Self-driving trucks: what does the future look like?
The (latest) future of self-driving trucks
As autonomous vehicles are increasingly produced, a more daring venture on the horizon is the advent of self-driving trucks. News of these developments started several years ago – what progress has the industry made since then? And, what kind of impact could self-driving trucks have on road and driver safety, as well as potential legal ramifications?
Today, autonomous driving technology is one of the most discussed new developments on the horizon. Over the past five years, many companies have been developing self-driving technology both for cars and for long-haul trucks. Our truck accident lawyer takes a look at self-driving vehicles and what they could mean for the future of transit, road safety, traffic incidents and indeed the wider economy.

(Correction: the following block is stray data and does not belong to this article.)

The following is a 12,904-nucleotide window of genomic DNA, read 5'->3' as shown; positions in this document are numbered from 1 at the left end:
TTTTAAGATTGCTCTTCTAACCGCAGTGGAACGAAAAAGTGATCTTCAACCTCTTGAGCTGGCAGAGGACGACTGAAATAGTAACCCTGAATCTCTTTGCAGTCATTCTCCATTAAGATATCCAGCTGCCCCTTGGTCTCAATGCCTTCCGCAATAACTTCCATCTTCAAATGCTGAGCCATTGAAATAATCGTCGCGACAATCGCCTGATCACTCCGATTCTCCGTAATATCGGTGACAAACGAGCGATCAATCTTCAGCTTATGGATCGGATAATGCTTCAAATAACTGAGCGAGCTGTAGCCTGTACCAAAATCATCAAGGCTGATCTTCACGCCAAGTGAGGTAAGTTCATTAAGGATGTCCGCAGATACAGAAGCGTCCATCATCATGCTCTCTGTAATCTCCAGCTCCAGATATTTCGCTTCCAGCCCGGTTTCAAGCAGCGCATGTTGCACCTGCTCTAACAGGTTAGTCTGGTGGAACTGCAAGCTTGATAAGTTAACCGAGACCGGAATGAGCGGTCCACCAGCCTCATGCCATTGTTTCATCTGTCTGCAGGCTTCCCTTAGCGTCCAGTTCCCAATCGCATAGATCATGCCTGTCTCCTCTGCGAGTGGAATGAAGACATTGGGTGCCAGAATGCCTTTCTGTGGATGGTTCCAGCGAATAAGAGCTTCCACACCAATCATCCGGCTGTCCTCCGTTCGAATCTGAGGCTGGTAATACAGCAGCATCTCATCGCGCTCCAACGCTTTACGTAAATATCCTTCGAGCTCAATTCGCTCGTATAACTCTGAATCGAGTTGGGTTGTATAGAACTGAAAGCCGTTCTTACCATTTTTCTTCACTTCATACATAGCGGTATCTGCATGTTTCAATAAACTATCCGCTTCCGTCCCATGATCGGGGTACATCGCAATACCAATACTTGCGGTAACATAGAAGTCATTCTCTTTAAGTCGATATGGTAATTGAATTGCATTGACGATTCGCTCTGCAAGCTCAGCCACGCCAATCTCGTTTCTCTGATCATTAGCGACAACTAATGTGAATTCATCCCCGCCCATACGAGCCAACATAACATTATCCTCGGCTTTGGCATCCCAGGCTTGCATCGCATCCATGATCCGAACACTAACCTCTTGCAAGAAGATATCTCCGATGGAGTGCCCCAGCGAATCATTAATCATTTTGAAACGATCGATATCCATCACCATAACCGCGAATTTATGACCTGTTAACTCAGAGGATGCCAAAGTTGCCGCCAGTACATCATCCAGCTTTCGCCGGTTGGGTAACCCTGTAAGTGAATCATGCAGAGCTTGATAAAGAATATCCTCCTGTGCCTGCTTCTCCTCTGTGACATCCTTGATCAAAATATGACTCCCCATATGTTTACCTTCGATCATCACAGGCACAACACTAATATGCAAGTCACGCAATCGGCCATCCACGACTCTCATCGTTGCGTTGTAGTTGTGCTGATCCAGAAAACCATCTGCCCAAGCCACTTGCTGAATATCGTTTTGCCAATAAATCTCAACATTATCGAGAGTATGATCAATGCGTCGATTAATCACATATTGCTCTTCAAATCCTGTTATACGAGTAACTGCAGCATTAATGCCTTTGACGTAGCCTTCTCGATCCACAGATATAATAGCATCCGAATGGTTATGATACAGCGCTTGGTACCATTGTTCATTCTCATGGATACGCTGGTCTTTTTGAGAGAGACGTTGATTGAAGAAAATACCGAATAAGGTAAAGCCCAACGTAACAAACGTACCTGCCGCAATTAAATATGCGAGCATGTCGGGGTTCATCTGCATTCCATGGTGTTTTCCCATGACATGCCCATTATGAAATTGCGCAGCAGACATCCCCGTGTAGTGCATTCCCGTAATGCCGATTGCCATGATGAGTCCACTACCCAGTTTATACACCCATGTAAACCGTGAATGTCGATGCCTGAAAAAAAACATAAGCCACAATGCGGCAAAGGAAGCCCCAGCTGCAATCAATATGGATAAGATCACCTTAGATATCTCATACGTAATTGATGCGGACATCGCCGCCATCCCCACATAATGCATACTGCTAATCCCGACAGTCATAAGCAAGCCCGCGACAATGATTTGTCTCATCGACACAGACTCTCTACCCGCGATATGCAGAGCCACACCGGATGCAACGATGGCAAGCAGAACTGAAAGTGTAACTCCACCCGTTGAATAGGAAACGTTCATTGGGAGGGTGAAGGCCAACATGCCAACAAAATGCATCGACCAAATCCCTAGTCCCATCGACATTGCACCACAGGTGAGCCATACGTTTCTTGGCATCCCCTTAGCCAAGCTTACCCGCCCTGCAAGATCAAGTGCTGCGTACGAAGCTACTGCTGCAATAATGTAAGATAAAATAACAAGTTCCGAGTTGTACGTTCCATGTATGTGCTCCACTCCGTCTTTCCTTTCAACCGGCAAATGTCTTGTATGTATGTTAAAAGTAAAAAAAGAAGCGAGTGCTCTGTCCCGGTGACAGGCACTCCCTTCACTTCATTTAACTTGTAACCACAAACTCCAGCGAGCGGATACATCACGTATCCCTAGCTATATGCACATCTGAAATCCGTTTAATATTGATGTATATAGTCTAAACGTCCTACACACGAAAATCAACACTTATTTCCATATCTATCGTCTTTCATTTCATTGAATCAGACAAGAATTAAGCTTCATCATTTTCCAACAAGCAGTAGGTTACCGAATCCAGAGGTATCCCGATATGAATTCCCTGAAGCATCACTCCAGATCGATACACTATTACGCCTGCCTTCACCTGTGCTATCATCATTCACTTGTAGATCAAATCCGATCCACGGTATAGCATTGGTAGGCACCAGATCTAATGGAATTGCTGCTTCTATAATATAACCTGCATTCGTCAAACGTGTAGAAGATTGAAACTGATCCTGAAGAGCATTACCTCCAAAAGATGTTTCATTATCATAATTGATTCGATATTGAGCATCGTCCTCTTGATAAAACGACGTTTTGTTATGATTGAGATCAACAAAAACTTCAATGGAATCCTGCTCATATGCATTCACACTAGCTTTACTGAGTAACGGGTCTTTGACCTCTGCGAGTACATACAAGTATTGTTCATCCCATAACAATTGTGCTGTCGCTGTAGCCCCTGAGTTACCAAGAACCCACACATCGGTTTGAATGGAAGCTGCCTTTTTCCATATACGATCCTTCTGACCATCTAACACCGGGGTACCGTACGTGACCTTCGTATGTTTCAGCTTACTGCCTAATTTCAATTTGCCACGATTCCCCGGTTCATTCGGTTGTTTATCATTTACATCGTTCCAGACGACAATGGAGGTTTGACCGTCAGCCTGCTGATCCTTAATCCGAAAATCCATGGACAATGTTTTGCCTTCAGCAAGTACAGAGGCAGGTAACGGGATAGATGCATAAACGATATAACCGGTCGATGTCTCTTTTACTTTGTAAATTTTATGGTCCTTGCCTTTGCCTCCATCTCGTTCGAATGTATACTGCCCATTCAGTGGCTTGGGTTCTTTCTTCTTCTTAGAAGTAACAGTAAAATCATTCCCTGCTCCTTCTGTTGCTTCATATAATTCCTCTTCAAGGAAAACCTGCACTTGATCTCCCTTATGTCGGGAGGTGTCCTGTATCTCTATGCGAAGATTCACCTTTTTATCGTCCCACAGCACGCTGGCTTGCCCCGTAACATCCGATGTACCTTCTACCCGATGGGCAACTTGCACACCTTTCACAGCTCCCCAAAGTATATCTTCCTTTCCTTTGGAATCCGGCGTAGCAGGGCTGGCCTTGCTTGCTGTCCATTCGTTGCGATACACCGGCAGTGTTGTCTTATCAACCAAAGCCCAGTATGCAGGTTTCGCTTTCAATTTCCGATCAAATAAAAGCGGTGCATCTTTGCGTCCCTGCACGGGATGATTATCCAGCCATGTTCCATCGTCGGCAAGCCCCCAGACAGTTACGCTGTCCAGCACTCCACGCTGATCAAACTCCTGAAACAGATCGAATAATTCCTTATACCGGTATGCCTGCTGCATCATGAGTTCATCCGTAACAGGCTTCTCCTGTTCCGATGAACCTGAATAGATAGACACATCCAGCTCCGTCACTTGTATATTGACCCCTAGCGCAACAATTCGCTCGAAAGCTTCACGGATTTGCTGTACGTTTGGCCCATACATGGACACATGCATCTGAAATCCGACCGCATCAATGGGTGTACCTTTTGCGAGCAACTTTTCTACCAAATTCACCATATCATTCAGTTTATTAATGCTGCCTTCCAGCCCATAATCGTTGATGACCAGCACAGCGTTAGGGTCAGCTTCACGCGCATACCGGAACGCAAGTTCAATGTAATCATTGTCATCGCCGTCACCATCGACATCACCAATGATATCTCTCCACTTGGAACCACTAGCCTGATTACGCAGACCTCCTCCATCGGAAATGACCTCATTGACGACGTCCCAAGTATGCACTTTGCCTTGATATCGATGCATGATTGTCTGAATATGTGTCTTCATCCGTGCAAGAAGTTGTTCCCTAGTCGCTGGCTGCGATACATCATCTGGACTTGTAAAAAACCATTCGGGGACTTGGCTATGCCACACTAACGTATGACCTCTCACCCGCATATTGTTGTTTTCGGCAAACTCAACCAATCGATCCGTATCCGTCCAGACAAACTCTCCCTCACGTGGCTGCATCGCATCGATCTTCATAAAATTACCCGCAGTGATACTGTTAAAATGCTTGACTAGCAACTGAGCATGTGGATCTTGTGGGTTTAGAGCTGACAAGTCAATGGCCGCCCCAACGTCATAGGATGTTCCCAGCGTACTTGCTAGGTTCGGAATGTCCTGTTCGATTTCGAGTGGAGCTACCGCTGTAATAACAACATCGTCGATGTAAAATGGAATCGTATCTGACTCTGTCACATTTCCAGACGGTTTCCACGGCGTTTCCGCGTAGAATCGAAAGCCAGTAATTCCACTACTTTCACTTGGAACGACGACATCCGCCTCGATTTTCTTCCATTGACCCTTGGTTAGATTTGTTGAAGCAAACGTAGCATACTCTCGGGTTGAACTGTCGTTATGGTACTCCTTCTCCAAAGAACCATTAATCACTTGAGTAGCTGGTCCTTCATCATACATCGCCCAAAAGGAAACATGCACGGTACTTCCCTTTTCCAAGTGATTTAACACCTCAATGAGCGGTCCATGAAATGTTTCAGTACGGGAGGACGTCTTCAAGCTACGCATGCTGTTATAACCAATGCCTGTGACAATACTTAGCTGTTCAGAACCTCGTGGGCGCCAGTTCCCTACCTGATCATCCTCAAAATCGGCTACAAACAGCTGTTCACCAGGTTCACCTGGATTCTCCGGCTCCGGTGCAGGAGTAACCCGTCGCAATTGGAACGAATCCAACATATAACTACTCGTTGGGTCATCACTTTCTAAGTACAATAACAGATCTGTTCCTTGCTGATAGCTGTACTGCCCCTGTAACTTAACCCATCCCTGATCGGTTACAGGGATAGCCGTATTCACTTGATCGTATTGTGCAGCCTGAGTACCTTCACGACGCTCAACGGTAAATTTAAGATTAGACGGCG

What is “autonomy”?
Before we go any further, it is important to demonstrate exactly what is meant by “autonomy.”
The industry has adopted the following levels of increasing technological complexity, established by the Society of Automotive Engineers (SAE International), called the J3016 Standard:
- Level 0 No Automation: the driver has complete control of the car
- Level 1 Driver Assistance: One function controlled automatically (adaptive cruise control, park assist features, etc.)
- Level 2 Partial Automation: Both steering and acceleration & deceleration are automated, with the driver able to take control of the vehicle
- Level 3 Conditional Automation: All safety-critical functions are automated, but the driver is present for certain traffic and environmental conditions
- Level 4 High Automation: Automated to perform all safety-critical functions and roadway conditions for a full trip (driver still present)
- Level 5 Full Automation: Expected to perform equal to a human driver, in all scenarios and conditions (driver not present)
What has hampered development?